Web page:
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Efficient Determination of Order and Parallelism of Build Events

IP.com Disclosure Number: IPCOM000113373D
Original Publication Date: 1994-Aug-01
Included in the Prior Art Database: 2005-Mar-27
Document File: 6 page(s) / 149K

Publishing Venue

IBM

Related People

Bronchetti, SF: AUTHOR [+7]

Abstract

A method is described for determining from a build tree which of the contained objects are out of date and need to be rebuilt. The method then structures the objects to be built such that it can maximize the parallelism and distribution of those builds across multiple platforms.

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Efficient Determination of Order and Parallelism of Build Events

      A method is described for determining from a build tree which
of the contained objects are out of date and need to be rebuilt.  The
method then structures the objects to be built such that it can
maximize the parallelism and distribution of those builds across
multiple platforms.

Take the example noted below.
               A.exe
                  |
                  ---- A.o
                  |           |
                  |            --- A.c
                  |                     |
                  |                      --- Util.c
                  ---- B.o
                              |
                               --- B.c
                                        |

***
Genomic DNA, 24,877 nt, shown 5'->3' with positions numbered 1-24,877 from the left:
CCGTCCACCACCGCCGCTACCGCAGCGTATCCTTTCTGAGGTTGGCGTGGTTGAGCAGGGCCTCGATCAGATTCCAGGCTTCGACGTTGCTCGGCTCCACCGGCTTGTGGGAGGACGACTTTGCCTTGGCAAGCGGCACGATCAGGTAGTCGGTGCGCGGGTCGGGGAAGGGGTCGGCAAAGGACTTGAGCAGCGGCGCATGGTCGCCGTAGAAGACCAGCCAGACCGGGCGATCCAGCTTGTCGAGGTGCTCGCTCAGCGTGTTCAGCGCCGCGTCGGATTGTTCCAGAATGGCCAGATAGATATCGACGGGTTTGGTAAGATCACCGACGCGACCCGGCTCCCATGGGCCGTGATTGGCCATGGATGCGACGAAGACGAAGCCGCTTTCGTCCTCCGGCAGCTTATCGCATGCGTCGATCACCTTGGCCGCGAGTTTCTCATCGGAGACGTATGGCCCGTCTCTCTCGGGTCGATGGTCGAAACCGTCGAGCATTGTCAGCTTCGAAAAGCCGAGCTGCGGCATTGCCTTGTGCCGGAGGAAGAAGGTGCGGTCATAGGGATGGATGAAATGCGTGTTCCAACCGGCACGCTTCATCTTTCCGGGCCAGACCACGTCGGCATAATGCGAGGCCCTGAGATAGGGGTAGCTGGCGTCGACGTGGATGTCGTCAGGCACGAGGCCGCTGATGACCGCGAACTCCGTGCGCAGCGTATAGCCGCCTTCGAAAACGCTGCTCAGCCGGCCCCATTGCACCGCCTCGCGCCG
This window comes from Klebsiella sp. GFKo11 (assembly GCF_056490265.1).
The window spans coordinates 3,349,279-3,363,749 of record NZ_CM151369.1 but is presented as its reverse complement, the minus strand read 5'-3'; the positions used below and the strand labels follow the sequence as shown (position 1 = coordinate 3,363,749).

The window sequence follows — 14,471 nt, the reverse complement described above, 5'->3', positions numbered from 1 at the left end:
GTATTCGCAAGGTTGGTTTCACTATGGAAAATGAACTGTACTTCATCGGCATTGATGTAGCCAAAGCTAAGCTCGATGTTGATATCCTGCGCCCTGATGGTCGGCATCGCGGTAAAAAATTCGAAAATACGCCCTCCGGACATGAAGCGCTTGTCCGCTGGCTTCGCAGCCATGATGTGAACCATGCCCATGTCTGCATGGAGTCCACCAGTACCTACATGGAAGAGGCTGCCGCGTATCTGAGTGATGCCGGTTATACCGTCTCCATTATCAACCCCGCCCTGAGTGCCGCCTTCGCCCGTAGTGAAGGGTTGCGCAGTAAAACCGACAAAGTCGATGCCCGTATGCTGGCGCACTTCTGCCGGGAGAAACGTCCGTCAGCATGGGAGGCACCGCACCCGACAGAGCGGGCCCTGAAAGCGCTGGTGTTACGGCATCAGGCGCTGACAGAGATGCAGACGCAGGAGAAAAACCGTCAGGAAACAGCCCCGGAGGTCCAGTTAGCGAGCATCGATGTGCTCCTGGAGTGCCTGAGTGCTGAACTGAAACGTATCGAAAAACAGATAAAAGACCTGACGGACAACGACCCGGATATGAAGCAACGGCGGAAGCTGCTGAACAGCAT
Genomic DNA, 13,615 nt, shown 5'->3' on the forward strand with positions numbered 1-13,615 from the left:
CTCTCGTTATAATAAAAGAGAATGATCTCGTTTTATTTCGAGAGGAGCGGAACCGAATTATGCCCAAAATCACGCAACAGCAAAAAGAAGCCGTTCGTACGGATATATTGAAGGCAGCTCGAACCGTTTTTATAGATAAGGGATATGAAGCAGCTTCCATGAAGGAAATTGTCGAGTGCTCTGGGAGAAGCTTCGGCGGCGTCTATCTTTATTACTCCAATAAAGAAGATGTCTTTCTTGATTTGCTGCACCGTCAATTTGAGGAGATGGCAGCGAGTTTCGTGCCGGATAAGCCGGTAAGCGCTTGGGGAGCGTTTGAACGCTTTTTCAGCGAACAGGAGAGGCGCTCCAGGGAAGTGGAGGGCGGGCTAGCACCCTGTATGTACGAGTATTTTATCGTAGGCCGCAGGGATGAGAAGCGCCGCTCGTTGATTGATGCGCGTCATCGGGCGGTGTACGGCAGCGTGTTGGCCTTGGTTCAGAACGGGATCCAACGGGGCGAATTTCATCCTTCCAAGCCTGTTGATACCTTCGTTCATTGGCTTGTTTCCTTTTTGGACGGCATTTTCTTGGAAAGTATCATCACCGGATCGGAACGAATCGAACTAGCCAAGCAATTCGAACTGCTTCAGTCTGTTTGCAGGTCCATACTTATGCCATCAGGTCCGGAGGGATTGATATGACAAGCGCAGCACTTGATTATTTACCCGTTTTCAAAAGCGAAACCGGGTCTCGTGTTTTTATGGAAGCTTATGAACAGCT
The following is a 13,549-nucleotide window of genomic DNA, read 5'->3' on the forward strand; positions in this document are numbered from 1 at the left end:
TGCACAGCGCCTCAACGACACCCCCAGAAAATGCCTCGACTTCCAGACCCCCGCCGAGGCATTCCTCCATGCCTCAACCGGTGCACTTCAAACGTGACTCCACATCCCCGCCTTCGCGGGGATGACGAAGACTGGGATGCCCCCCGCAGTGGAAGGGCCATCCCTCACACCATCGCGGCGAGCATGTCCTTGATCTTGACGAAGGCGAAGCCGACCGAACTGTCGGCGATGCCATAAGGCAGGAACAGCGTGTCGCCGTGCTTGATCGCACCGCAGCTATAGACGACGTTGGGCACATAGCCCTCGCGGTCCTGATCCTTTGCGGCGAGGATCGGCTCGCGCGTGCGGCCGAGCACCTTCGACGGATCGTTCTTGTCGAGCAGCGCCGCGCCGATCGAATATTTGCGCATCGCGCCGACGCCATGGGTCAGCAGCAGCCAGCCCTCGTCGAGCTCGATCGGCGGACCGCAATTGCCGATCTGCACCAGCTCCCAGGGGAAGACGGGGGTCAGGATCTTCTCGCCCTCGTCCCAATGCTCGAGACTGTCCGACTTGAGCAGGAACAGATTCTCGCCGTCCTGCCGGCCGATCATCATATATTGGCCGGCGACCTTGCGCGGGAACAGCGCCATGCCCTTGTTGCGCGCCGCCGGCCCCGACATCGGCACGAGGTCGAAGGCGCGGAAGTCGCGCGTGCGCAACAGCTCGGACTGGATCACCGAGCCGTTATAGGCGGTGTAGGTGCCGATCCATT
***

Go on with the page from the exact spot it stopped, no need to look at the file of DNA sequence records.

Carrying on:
--- Util.c

      The  algorithm hinges on the notion of "Build events" that link
two build objects together.   For example, when a  user  updates  the
file  Util.c,  the  build  events that connect Util.c to A.c and that
connect Util.c to B.c are updated to reflect the change.    They  are
also marked as needing to be rebuilt.

      Once  this  update  occurs,  a user can specify to build at any
stage in this tree.  For example, a user requests from A.exe to build
that object.  The algorithm proceeds as follows:

o   For  the  one  build event that connects A.exe with it's children
    nodes in the tree, the question is asked : "Are you up to date ?"
    In order to answer this, the build event forwards the request  to
    the objects to which it is connected.

o   Each  lowest  level  build  event  (determined by lack of further
    build events in its child branches) that is not  up  to  date  is
    added as a key (entry in the left column) to the table.

o   The recursion returns a level, with each build event connected to
    an  out-of-date  build  event also marking itself as being out of
    date.  Each build event that is now marked as out of date at this
    level of the tree is added to the table as a new  key  (entry  in
    the  left column) with the children build events added as entries
    in the right column.

o   This recursion continues until the Build event that initiated the
    whole recursion is reached.

o   Each row in the table that  has  no  right  entry  can  be  built
    immediately  in  parallel with any other row with no right entry.
    When complete, that row is either marked as done or removed  from
    the table.

o   When  a  build  of  one of those rows is complete, that object is
...